Winds, frequent sandstorms proved to be too much at battalion's first location
By RICK EMERT | STARS AND STRIPES Published: August 23, 2005
RAWAH, Iraq — In an unforgiving desert in northwest Iraq on Friday, sand sailed endlessly in search of any obstacle that could stop it.
Near the city of Rawah that obstacle was a command outpost being built by the 94th Engineer Combat Battalion (Heavy) based out of Grafenwöhr, Vilseck and Hohenfels, Germany.
Since mid-July, the 94th Engineers have battled the sand that they call “moon dust” to erect the outpost that will eventually be an expeditionary base where troops can keep an eye on people coming into Iraq from Syria.
In the distance, a portion of the city of Rawah can be seen between two large, sand-covered hills that separate the outpost from the city.
The outpost was originally to be built on another site nearby, but it quickly proved to be undesirable because of constant heavy winds and frequent dust storms.
“We went to another site first, and that place was a nightmare,” said 1st Lt. Alex Young, operations officer for the outpost construction project.
An area worse than the current site, which the soldiers aptly call the “hell hole,” is hard to imagine.
Construction at the previous site stopped after a couple of days, but the engineers were stuck there because of sandstorms that prevented travel, said Spc. Seth Dominique, a technical engineering specialist for the battalion. When the engineers arrived at the current site in mid-July, there was nothing but sand.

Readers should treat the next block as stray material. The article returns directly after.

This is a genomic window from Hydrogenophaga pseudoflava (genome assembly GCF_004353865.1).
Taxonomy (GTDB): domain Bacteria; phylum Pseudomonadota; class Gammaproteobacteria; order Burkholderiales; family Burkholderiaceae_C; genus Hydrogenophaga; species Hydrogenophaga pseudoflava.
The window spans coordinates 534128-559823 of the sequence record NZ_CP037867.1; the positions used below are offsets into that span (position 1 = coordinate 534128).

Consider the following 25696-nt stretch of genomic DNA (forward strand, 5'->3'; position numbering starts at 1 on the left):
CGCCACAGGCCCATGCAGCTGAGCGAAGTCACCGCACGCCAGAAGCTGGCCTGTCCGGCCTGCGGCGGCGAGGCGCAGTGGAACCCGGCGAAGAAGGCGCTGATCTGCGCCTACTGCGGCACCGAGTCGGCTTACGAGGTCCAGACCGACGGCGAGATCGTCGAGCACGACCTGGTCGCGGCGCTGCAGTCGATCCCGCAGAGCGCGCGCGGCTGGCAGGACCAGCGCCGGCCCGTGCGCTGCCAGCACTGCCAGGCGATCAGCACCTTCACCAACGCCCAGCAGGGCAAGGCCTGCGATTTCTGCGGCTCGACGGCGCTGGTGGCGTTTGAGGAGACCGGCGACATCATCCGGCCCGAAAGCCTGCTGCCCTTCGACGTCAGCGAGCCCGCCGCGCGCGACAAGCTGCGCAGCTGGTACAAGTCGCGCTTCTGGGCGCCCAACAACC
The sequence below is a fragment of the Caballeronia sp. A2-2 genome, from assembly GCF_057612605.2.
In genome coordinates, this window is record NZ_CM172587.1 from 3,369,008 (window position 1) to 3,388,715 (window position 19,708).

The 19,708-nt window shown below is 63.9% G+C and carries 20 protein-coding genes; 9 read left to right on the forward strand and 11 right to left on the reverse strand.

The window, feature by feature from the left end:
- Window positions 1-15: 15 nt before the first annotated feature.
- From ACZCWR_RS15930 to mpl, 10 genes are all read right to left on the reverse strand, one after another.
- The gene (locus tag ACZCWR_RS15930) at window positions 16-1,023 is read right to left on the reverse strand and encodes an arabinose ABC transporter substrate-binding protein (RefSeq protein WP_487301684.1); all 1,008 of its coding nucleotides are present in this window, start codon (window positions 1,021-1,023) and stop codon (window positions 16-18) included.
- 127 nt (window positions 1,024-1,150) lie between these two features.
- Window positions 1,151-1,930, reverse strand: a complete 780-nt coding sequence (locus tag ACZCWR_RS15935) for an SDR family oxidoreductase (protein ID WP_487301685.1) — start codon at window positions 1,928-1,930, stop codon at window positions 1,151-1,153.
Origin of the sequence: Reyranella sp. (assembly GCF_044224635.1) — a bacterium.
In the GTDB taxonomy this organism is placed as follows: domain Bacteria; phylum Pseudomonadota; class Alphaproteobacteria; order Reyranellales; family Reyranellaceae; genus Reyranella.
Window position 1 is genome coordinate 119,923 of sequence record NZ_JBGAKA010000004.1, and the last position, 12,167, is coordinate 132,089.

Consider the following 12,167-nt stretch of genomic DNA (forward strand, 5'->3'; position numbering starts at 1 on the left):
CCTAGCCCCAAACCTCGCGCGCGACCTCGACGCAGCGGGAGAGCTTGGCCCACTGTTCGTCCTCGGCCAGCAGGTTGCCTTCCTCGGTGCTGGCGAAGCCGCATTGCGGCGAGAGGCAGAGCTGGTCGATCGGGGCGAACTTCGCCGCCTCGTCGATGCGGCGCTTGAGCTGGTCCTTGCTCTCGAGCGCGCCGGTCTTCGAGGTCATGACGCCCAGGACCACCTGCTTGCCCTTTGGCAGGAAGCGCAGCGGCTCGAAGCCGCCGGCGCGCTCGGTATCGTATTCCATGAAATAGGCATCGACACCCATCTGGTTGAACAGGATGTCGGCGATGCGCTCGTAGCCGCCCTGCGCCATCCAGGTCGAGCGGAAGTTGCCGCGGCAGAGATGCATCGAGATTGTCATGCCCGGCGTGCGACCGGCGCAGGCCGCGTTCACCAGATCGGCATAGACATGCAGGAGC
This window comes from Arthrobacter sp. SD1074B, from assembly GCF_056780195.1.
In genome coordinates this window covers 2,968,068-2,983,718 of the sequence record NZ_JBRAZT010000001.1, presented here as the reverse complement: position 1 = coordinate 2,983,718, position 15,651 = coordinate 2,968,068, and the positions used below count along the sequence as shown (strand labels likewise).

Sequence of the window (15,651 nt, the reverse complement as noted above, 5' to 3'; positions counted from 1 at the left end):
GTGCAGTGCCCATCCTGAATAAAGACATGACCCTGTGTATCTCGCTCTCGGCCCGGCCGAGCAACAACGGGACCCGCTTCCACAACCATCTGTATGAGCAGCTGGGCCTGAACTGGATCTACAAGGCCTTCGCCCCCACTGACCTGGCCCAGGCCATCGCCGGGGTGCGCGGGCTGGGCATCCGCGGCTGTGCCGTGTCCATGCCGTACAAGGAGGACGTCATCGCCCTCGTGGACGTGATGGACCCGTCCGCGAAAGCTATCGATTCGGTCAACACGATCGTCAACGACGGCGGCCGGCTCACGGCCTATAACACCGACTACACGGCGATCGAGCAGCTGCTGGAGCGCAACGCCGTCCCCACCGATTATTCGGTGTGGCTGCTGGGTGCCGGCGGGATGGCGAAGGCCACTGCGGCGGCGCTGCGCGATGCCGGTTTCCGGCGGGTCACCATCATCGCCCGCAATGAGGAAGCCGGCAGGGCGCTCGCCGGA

The battalion — with the help of the 463rd Engineer Company, a reserve unit from Pennsylvania and Ohio — excavated the area, including cutting out a hill to make way for the tent city. Soldiers now are constructing a tent city and other buildings to include showers, a dining facility and tactical operation centers. The tent city has 48 medium-sized tents that will house the soldiers based there.
In just over a month, work is nearly complete and the outpost should be done by Sept. 1, Young said.
“It’s a good feeling to see it go up so fast,” said Young, who works about 20 hours each day to keep things at the site running smoothly.
“I just think it’s amazing that the military has all this equipment to be able to come in and build something like this in such a short period of time,” said Spc. Joey Jochim, a heavy-equipment mechanic who helps keep the equipment like bulldozers and forklifts running for the mission. “I volunteered to come out here. It’s actually kind of fun.”
Most soldiers at the site probably wouldn’t go so far as to call the work fun, but they do realize what their work will mean to future units that will be based there.
“We’re improving the living conditions for others,” Moran said Friday at the start of his platoon’s 6 p.m. to 6 a.m. shift, which was put in place to keep the soldiers out of the relentless desert heat. Powerful light sets provided ample lighting for the crews.
“If we have to live hard for a few weeks to make other people’s time here better, well, that’s one of those things engineers expect.”